Article 1: Link: Bad Teachers: Reform Them Or Retire Them?
Subheading: NEWSWEEK's Evan Thomas and The New York Times' Elizabeth Green discuss whether educators are born or made.
Article 2: Link: Why We Must Fire Bad Teachers
Subheading: In no other profession are workers so insulated from accountability.
I guess the issues we often talk about on this site are not unique to the UK [not that I thought they were] It is just so surprising to see such strongly worded articles with phrases like:
andAn upsetting number of teachers are not helping children learn as much as we want them to. A smaller group of teachers are actively impeding learning. It is insanely difficult to fire these bad teachers, and the teaching profession at large is an insanely isolated one in which it is not unusual for the only people who ever observe the professional at work to be 9 years old.
From the second article:I don't mean to suggest that removing underperformers is a bad goal. I certainly had a few teachers who I think were unfairly protected by the public system's apparatus of defenses.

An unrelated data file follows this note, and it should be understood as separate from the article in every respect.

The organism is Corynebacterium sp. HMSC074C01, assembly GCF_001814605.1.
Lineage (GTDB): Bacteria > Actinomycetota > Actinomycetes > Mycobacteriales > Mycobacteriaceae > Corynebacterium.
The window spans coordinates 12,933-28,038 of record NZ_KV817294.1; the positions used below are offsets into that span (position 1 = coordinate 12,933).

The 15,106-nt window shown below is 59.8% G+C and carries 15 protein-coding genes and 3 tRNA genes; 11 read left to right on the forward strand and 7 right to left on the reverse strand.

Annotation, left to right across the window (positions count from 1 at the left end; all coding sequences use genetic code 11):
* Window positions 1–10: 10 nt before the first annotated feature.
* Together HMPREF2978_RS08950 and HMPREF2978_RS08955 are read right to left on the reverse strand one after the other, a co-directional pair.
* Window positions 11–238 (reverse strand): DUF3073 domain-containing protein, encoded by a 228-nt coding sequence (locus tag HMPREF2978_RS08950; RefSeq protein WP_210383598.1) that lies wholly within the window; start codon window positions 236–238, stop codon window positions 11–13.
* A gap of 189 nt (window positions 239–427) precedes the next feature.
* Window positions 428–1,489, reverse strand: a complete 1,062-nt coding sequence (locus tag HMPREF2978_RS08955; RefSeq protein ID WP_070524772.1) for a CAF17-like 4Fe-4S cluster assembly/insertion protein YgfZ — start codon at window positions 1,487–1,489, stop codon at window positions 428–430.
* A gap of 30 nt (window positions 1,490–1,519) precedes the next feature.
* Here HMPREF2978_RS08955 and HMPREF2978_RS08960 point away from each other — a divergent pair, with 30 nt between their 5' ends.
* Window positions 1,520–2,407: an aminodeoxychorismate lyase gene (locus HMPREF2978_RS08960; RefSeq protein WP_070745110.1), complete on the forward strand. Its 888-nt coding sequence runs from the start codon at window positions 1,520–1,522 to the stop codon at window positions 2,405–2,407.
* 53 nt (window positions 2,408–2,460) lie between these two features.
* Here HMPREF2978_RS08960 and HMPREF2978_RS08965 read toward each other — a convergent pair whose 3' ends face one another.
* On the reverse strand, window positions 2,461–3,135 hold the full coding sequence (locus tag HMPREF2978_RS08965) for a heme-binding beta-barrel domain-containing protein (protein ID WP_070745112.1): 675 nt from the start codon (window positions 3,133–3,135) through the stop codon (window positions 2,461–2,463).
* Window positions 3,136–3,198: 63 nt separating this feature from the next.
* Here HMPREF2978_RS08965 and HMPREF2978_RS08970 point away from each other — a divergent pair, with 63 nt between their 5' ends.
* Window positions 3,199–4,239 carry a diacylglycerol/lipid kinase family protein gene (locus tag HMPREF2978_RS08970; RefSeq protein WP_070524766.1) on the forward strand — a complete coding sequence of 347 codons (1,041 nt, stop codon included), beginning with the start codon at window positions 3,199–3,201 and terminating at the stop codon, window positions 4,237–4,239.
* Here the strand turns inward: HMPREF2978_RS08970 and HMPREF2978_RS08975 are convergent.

andThe relative decline of American education at the elementary- and high-school levels has long been a national embarrassment as well as a threat to the nation's future. Once upon a time, American students tested better than any other students in the world. Now, ranked against European schoolchildren, America does about as well as Lithuania, behind at least 10 other nations.
I guess I shouldn't be so surprised. It is just finding 'Ofsted like' comments from outside our familiar surroundings.What really makes a difference, what matters more than the class size or the textbook, the teaching method or the technology, or even the curriculum, is the quality of the teacher.
If you get what I mean...
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